Another perspective (as a design professional [architect]) is the reluctance and/or the outright opposition many clients have for complying, even when it’s pointed out to them. They view the requirements as costing them money and/or won’t be used by anyone / serve a useful purpose. Since the Americans with Disabilities Act is civil rights legislation (and not a part of the building code), it’s not all that difficult to have something built and approved at the local level that violates the federal regulations. And once a certificate of occupancy is issued (on a building) or final payment is made to a contractor (on a highway or public works project), the ability to have something changed at the local level virtually disappears. To actually have the ADA enforced requires working either through the Department of Justice complaint process or suing someone in court for a violation of one’s civil rights. For many clients/owners/agencies, doing nothing is a viable option since the enforcement process is so onerous – it could take years to reach a resolution, and by then the business or property could have changed hands several times over. And for many disabled people, it’s a question of a lack of resources, facing the daunting reality that any lawsuit will take years to make it through the court system and having a whole range of non-compliant situations facing them on a daily (or even hourly) basis – where does one even start?! Bottom line, while the standards are good, even as a minimum standard, the devil is in the details, in this case, creating a proactive enforcement system that catches things before the “responsible” parties move onto other projects, as happened along Lindbergh . . .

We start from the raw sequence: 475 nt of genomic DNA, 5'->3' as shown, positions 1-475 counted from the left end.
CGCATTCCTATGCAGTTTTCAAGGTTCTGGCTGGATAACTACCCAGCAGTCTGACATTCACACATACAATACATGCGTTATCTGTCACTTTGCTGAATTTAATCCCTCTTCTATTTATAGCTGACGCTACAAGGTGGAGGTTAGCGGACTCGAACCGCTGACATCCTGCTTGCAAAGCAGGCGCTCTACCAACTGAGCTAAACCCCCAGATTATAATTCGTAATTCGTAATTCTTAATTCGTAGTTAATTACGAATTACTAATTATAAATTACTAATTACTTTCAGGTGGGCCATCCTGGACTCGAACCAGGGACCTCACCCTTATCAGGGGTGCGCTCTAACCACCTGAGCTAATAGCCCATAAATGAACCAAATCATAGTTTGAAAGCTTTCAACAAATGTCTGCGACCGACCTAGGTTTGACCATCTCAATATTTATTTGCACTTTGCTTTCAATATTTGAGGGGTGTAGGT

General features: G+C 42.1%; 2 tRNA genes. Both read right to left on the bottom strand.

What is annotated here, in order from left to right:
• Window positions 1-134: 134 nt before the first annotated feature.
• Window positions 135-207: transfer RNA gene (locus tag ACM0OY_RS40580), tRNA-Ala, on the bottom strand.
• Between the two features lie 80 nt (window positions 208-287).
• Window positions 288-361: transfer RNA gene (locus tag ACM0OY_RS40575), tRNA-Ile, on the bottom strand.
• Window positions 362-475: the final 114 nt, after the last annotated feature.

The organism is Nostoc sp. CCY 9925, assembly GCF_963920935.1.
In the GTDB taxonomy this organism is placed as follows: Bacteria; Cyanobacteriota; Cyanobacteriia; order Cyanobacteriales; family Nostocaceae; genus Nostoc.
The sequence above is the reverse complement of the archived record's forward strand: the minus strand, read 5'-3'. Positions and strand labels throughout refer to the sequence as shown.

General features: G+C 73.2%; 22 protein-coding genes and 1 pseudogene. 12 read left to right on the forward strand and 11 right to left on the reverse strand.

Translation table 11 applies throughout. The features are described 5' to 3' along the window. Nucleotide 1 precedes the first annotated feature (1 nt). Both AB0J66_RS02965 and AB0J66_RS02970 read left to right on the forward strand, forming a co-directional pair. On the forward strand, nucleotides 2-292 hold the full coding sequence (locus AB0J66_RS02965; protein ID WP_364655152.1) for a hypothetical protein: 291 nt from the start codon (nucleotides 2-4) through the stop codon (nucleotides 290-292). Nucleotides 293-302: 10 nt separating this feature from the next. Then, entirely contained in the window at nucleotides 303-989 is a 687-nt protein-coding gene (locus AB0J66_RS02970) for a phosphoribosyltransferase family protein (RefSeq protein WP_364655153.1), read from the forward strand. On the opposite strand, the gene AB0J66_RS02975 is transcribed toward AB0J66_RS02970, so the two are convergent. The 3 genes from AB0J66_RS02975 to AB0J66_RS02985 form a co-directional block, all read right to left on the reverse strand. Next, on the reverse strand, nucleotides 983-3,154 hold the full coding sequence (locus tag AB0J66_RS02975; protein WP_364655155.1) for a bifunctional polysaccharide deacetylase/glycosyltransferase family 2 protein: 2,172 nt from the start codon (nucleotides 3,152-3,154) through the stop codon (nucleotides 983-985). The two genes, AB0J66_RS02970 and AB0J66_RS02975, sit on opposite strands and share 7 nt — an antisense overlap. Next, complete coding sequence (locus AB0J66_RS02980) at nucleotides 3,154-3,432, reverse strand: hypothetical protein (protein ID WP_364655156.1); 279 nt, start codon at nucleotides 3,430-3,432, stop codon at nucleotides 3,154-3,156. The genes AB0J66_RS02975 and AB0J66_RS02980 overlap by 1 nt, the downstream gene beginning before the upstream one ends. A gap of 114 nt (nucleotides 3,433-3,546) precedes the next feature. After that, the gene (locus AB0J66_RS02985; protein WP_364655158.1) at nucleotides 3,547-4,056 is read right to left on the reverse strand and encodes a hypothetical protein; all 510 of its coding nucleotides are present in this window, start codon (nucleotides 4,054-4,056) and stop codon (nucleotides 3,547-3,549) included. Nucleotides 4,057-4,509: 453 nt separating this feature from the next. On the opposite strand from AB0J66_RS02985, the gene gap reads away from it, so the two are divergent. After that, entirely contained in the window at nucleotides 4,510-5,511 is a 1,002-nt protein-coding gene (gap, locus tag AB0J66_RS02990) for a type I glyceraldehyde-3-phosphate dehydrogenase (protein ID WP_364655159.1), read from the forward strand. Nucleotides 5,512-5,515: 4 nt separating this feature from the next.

6. john says:

    Apathy is not just an issue for the disabled, in fact, it is a widespread problem. The autocentric culture here only elects/appoints leaders here who have the same attitude and thus the idea that sidewalks must comply with certain “tolerances” is discomforting. These rules will force local leadership to address neglected responsibilities which will be very expensive for the public and difficult for leaders to properly implement.